EADS North America's top executive says recent disclosures by Boeing show the KC-767 was "dumbed-down" to win the US Air Force KC-X contract, potentially opening the door for KC-45 sales in the future.
Sean O'Keefe, EADS NA chief executive, declined in an interview to admonish Boeing for his competitor's recent acknowledgement that marketing materials advertising a KC-767 with fuel-saving winglets throughout the competition were false.
"I'm not going to pass judgement on anybody's marketing strategy or any competitor's veracity," O'Keefe said. "I wouldn't do that."
But the absence of winglets from the production configuration of the KC-767, which has been redesignated the KC-46A by the US Air Force, offer a clue about Boeing's winning strategy, O'Keefe says.
"You can do this by extension," O'Keefe says. "The only room for margin between the capacity of what you could do today [with the KC-767] and what [Boeing] is offering is to dumb-down the capabilities. As long as you don't go below the capabilities you're able to produce today, you're compliant. As every unfolding chapter is telling us, this is precisely how [Boeing] unfolded their strategy."
O'Keefe does not fault Boeing for removing the winglets or "dumbing-down" the KC-767 configuration to win the contract.
"[The Boeing KC-46A] really is going to be a KC-135 replacement," O'Keefe says. "There's no reason to be shocked by that. That's what [the air force] said they wanted and that's what they got delivered."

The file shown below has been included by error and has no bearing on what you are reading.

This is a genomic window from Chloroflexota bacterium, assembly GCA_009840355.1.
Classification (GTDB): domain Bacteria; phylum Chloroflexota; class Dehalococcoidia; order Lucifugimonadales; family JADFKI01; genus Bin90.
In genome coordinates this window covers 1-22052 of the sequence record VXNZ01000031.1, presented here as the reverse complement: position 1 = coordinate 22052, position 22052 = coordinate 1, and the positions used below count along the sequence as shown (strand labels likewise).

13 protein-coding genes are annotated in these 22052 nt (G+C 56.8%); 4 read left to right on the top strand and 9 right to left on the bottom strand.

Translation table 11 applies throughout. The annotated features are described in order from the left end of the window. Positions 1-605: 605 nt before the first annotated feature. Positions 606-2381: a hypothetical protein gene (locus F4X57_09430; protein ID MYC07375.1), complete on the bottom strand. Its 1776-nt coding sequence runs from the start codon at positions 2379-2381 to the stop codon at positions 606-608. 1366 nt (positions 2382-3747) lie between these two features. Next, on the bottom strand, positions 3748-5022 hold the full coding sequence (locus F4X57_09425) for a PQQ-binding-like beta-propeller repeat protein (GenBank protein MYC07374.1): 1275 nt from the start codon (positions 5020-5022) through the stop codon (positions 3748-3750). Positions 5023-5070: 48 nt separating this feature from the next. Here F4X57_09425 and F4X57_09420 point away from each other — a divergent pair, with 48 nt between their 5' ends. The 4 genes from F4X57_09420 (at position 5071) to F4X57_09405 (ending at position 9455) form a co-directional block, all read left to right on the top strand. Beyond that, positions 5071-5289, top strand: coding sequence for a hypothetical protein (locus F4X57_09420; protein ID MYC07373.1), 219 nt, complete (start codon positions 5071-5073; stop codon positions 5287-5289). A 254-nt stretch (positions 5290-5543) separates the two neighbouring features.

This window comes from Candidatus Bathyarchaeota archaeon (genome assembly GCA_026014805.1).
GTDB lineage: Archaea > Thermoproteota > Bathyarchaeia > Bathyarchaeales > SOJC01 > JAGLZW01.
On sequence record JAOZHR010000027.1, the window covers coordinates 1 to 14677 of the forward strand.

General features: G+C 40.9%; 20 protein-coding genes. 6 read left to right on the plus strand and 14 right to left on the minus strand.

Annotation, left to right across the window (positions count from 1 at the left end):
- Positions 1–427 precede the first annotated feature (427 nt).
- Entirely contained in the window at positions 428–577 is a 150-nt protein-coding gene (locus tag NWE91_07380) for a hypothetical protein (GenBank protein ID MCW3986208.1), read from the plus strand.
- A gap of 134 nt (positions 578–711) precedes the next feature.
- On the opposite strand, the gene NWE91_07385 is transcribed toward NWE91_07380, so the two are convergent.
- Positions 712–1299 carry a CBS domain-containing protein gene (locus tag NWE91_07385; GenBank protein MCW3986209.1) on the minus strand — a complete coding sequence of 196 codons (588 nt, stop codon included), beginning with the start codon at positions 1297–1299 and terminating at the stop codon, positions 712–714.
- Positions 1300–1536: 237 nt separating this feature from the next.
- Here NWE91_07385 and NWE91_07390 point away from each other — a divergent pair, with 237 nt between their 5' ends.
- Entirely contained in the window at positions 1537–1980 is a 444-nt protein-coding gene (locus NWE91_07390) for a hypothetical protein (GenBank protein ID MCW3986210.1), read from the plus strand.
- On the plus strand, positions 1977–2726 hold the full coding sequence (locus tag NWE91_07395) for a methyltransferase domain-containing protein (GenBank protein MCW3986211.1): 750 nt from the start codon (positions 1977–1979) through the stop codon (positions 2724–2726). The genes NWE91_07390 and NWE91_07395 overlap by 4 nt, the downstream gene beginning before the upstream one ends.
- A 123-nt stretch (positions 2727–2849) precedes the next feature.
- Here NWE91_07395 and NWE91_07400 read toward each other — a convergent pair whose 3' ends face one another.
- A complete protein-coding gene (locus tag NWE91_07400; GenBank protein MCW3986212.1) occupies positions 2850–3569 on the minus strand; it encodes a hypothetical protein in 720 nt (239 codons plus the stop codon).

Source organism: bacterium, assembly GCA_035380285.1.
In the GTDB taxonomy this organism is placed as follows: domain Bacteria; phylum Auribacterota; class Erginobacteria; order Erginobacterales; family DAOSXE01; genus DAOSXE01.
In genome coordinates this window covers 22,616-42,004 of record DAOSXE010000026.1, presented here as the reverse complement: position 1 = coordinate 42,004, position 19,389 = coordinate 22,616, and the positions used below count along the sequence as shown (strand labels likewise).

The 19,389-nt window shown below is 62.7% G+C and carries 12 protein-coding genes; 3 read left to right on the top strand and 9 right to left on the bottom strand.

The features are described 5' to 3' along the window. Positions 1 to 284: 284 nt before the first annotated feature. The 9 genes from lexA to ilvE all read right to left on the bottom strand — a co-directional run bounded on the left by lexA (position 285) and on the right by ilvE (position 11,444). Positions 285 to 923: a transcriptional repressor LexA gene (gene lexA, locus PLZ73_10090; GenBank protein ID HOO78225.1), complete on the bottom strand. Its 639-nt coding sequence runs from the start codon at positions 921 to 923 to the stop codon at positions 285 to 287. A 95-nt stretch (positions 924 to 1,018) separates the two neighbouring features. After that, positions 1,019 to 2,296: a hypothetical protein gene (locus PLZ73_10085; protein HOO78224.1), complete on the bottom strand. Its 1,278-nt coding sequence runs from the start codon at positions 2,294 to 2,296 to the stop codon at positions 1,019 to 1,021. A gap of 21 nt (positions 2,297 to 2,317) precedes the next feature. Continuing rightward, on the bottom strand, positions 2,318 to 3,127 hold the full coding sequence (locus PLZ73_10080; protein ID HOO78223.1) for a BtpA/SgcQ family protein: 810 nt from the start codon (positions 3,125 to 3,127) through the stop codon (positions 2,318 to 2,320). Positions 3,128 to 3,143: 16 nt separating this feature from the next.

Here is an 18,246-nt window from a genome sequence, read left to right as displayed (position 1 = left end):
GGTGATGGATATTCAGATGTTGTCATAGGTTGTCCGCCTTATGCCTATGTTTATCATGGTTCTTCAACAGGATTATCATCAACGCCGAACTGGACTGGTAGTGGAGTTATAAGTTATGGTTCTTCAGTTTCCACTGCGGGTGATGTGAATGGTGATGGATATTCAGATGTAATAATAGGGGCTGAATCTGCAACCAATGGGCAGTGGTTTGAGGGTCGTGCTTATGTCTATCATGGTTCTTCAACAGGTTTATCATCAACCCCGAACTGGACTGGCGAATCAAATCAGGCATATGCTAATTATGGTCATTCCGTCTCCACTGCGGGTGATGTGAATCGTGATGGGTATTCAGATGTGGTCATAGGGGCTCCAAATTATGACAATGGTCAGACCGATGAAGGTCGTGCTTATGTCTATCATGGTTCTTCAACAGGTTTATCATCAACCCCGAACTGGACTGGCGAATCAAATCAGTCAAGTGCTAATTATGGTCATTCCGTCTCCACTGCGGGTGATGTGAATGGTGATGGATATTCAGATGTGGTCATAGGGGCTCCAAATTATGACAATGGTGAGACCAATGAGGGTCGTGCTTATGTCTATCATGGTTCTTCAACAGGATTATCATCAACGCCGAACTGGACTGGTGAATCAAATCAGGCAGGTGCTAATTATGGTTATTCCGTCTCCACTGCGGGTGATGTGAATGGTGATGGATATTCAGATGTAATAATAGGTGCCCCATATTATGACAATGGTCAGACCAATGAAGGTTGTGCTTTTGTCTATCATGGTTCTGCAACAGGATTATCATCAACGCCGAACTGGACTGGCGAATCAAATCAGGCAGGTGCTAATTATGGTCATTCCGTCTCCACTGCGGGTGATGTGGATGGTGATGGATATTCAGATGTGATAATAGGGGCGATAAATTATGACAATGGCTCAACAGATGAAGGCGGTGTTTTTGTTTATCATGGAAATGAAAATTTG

But EADS perceives an opportunity for a larger tanker in the USAF inventory.
"That now opens up the opportunity to say, 'What about [the requirement for delivering maximum] fuel at range and all these other things," O'Keefe says.
"That's a requirement that may or may not drive [the launch] of KC-Y, but it's certainly is a higher prospect today than it might have been before," O'Keefe says, adding, "and particularly as each chapter unfolds we start seeing more and more what the KC-46A is going to look like. My goodness, it looks more like a KC-135 than anything else -- again, just like the air force asked for. There is nothing under-handed about that at all. That's precisely what they said they wanted."
Boeing did not respond directly to O'Keefe's comments about dumbing-down the KC-767 proposal, but provided a statement calling the KC-46A "the most advanced tanker ever built" and featuring "amazing multi-role capabilities".